Myopia (near-sightedness) – an under recognized eye condition in Children
  • Around 5% of Indian school children have some degree of refractive error.
  • In India, around 50% of blindness in children occurs because of reasons which are preventable or treatable.
  • There are more than 2,00,000 blind children in India, which means that 1 out of every 1000 children is blind.

Childhood myopia is a progressive form of near -sightedness that starts during the child’s growing years and increases later. It is a refractive error in which the object at a distance appear blurred. This happens because the image falls in front of the retina instead of the retina.

Over the years, various research studies across the globe shows significant increase in myopia. This confirms the findings of many ophthalmologists and optometrists. The prevalence of myopia is very high in many parts of the world : in the USA it is 40%, while in Eastern and South East Asian countries like Singapore and Taiwan, it is as high as 80%. I believe that it would be around 40% in many parts of India. It is considered to be the second most common problem in children after obesity. In fact, some researchers believe that there is no other medical condition that has such a high prevalence worldwide.


Yes, we have seen a rise in the number of young children coming to our centre. In a large case study known as the Andhra Pradesh Eye Study, many children were found to be partially sighted and having defective vision. They were either not identified to have refractive error or were not wearing the glasses. In China, only 20% children who need glasses actually have them or wear them. Usually, children don’t realise the complication with their eyes. They adjust to it by being closer to the object or by rubbing their eyes or by avoiding work that requires visual concentration. The impact of myopia during the childhood is very severe and irreversible.Such children are at higher risk of developing cataract, glaucoma,reduced vision in dim lighting conditions and retinal breaks leading to retinal detachment. Typically, it occurs frequently in a person with – 6.0 or more refractive error. According to Dr.Flitcroft from Ireland “Myopia has as significant impact on eye health as hypertension does on cardiovascular health”. For example, a high myope has 10 times the risk of developing retinal detachment than a person without myopia.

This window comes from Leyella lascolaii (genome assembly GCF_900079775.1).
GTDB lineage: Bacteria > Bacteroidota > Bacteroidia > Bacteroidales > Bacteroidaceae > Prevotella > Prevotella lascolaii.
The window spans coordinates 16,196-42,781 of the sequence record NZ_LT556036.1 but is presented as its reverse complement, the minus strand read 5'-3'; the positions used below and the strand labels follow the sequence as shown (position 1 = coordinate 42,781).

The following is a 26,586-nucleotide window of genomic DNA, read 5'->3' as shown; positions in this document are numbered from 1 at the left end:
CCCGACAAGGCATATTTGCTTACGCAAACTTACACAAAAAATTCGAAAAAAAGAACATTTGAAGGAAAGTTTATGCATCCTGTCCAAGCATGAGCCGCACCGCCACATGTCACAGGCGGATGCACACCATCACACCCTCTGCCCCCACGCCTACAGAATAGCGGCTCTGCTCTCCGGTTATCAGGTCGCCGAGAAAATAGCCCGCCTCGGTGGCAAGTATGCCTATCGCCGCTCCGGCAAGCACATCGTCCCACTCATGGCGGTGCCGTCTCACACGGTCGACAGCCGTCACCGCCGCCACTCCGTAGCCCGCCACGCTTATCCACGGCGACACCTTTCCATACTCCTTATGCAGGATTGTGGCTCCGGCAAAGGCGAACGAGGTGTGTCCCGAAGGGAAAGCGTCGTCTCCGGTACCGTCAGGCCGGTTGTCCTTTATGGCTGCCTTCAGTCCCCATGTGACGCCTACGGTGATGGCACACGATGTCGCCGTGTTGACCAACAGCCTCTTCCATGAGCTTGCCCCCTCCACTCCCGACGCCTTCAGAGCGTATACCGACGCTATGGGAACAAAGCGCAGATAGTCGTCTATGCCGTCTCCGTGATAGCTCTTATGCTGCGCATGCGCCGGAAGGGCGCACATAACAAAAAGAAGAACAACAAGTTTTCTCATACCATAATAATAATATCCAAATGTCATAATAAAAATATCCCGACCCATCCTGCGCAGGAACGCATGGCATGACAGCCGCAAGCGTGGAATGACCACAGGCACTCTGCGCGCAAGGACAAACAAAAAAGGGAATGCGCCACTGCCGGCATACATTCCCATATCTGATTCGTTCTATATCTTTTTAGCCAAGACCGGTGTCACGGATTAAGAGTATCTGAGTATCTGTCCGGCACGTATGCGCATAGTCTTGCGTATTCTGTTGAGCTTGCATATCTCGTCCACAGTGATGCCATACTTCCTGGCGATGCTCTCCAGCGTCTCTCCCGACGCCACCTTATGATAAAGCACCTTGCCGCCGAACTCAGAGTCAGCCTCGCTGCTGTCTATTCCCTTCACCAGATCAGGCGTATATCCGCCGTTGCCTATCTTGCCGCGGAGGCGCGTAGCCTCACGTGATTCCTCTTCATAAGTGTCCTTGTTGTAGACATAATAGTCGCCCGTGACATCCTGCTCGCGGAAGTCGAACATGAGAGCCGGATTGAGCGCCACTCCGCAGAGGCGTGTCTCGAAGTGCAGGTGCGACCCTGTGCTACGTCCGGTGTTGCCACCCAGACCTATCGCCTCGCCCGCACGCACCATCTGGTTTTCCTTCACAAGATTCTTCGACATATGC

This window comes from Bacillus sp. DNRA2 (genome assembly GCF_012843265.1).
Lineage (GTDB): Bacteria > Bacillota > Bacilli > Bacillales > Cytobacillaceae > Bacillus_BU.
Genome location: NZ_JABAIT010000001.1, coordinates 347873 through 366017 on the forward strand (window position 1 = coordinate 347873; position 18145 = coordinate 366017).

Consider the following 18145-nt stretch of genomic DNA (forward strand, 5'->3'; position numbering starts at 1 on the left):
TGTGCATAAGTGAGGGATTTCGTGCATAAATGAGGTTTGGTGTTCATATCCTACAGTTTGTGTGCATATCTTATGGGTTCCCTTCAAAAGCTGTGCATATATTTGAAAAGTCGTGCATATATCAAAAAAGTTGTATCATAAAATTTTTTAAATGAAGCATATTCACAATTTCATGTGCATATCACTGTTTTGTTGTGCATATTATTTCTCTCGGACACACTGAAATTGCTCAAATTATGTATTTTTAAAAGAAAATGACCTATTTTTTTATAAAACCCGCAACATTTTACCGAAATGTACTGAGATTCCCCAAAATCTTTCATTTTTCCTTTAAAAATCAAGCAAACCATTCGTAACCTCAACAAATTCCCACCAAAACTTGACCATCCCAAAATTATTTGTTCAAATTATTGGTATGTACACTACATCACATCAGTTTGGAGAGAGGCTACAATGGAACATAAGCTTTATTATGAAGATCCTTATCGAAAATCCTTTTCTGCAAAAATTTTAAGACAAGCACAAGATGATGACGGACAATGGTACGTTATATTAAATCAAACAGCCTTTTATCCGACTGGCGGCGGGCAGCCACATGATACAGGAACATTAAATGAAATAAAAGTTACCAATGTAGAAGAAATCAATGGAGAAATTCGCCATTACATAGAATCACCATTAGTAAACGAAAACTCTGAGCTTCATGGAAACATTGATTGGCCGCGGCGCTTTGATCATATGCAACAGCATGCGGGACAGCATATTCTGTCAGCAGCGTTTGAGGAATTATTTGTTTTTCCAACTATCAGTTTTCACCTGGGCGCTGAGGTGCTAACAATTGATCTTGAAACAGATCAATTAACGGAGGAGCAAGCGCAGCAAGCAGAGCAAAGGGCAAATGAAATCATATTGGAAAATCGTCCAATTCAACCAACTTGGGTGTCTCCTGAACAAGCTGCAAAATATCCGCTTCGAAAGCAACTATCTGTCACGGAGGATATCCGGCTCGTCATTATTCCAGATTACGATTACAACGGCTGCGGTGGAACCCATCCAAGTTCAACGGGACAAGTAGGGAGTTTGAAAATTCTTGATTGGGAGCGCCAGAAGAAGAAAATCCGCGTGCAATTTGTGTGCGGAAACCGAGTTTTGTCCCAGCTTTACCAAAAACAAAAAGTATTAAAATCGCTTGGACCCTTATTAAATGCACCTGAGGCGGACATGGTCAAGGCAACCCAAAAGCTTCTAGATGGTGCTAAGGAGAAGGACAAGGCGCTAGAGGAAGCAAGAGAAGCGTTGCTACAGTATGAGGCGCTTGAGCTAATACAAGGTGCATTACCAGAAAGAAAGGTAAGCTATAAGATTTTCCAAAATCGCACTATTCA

Although the optical correction with glasses or contact lenses, works to a great extent, but it does not treat the progression of myopia and other sight threatening complications.


Frankly, no set factors have been established yet. But eye usage and genetics are most common factors related to the occurrence of myopia. Studies have shown that if one or both the parents are myopic, higher are the chances of child developing myopia. The children who spend more time outdoors are less likely to be myopic. Research studies have shown that kids with normal vision spent 3.7 hours more per week outdoors than those with myopia. In some parts of the world the progression of myopia was 3 times more in cloudy winter than in brighter summer. In Sydney, Australia – the prevalence of myopia is low, because children in primary school spend 3 to 4 hours playing outdoors. Children need about 10,000 lux illumination to slow the myopic effect while a well-lit class room has only 800lux. The bright sunlight is not the only factor that helps but the outdoor activities by children gives their eyes a good exercise.

According to Dr Tan in Singapore, children who spent only half an hour outdoors have 60% higher risk of myopia.With increasing popularity of electronic media used indoors ,children who spent a lot of time with near work like reading, writing or playing computer games, were at a higher risk of developing myopia. In Europe “Those going in for university education were twice likely to be myopic as those who received only a primary/secondary school education.”

In India, awareness among teachers and parents have increased, but the rate of progression of myopia is very high.

My advice to all the parents:

  • Get the child examined by an eye specialist,at an age as early as one year.
  • Encourage the child to spend more time in outdoor activities and games, minimum 2 to 3 hrs.
  • Ask them to take ‘short-breaks’ while reading or screen viewing and make them perform other near or far activities, in-between
  • Look for family history: If any of the parents is myopic the chances of the child developing myopia is higher and if both the parents are myopic, 50% chances are that their child will become myopic
  • Half yearly periodic eye check-up is essential
  • Convince the child to try spectacles or contact lenses if the myopia is increasing
  • Short height, less weight, over nutrition, excessive vitamins, juices etc are not linked to or influence the progress of myopia.

Dr. Abhay R. Vasavada is the first Indian and the second Asian to be awarded one of the highest honours conferred for outstanding contribution in the field of Ophthalmology, the Binkhorst Medal Lecture by the American Society of Cataract & Refractive Surgeons (ASCRS) in 2011.


We aim to create awareness about paediatric, Free Eye screening for children and provide free treatments to underprivileged children with the help of donations. We have multiple options under this initiative where donors can sponsor an eye examination, a surgery or low vision aids for children.